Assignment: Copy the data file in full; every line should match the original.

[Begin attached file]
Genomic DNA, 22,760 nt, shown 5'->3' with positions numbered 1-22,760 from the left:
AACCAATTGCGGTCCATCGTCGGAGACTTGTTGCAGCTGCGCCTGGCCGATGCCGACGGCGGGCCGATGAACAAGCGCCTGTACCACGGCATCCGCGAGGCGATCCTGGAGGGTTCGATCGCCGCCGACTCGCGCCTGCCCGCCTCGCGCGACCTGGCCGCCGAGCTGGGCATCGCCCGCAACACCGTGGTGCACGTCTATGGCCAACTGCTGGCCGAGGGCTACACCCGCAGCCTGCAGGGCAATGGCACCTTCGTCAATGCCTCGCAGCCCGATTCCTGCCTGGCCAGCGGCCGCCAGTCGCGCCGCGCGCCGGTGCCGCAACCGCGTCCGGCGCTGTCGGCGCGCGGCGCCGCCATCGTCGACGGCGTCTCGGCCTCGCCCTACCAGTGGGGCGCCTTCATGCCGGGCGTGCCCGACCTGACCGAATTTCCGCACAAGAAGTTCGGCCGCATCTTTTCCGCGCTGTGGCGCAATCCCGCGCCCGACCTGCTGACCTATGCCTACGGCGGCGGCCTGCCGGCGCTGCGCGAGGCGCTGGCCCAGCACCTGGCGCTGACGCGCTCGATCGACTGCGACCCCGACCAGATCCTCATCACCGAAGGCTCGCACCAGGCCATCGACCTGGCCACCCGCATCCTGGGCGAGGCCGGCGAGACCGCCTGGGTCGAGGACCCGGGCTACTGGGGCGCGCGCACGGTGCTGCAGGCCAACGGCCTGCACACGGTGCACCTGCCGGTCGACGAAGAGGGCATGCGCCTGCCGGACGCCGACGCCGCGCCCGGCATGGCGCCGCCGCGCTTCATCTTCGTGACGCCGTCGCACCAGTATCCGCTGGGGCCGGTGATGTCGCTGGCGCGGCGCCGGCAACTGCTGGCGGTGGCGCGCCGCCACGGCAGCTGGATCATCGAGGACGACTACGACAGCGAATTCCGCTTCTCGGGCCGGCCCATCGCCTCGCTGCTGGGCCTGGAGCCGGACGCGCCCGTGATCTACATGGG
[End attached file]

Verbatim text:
Genomic DNA, 22,760 nt, shown 5'->3' with positions numbered 1-22,760 from the left:
AACCAATTGCGGTCCATCGTCGGAGACTTGTTGCAGCTGCGCCTGGCCGATGCCGACGGCGGGCCGATGAACAAGCGCCTGTACCACGGCATCCGCGAGGCGATCCTGGAGGGTTCGATCGCCGCCGACTCGCGCCTGCCCGCCTCGCGCGACCTGGCCGCCGAGCTGGGCATCGCCCGCAACACCGTGGTGCACGTCTATGGCCAACTGCTGGCCGAGGGCTACACCCGCAGCCTGCAGGGCAATGGCACCTTCGTCAATGCCTCGCAGCCCGATTCCTGCCTGGCCAGCGGCCGCCAGTCGCGCCGCGCGCCGGTGCCGCAACCGCGTCCGGCGCTGTCGGCGCGCGGCGCCGCCATCGTCGACGGCGTCTCGGCCTCGCCCTACCAGTGGGGCGCCTTCATGCCGGGCGTGCCCGACCTGACCGAATTTCCGCACAAGAAGTTCGGCCGCATCTTTTCCGCGCTGTGGCGCAATCCCGCGCCCGACCTGCTGACCTATGCCTACGGCGGCGGCCTGCCGGCGCTGCGCGAGGCGCTGGCCCAGCACCTGGCGCTGACGCGCTCGATCGACTGCGACCCCGACCAGATCCTCATCACCGAAGGCTCGCACCAGGCCATCGACCTGGCCACCCGCATCCTGGGCGAGGCCGGCGAGACCGCCTGGGTCGAGGACCCGGGCTACTGGGGCGCGCGCACGGTGCTGCAGGCCAACGGCCTGCACACGGTGCACCTGCCGGTCGACGAAGAGGGCATGCGCCTGCCGGACGCCGACGCCGCGCCCGGCATGGCGCCGCCGCGCTTCATCTTCGTGACGCCGTCGCACCAGTATCCGCTGGGGCCGGTGATGTCGCTGGCGCGGCGCCGGCAACTGCTGGCGGTGGCGCGCCGCCACGGCAGCTGGATCATCGAGGACGACTACGACAGCGAATTCCGCTTCTCGGGCCGGCCCATCGCCTCGCTGCTGGGCCTGGAGCCGGACGCGCCCGTGATCTACATGGG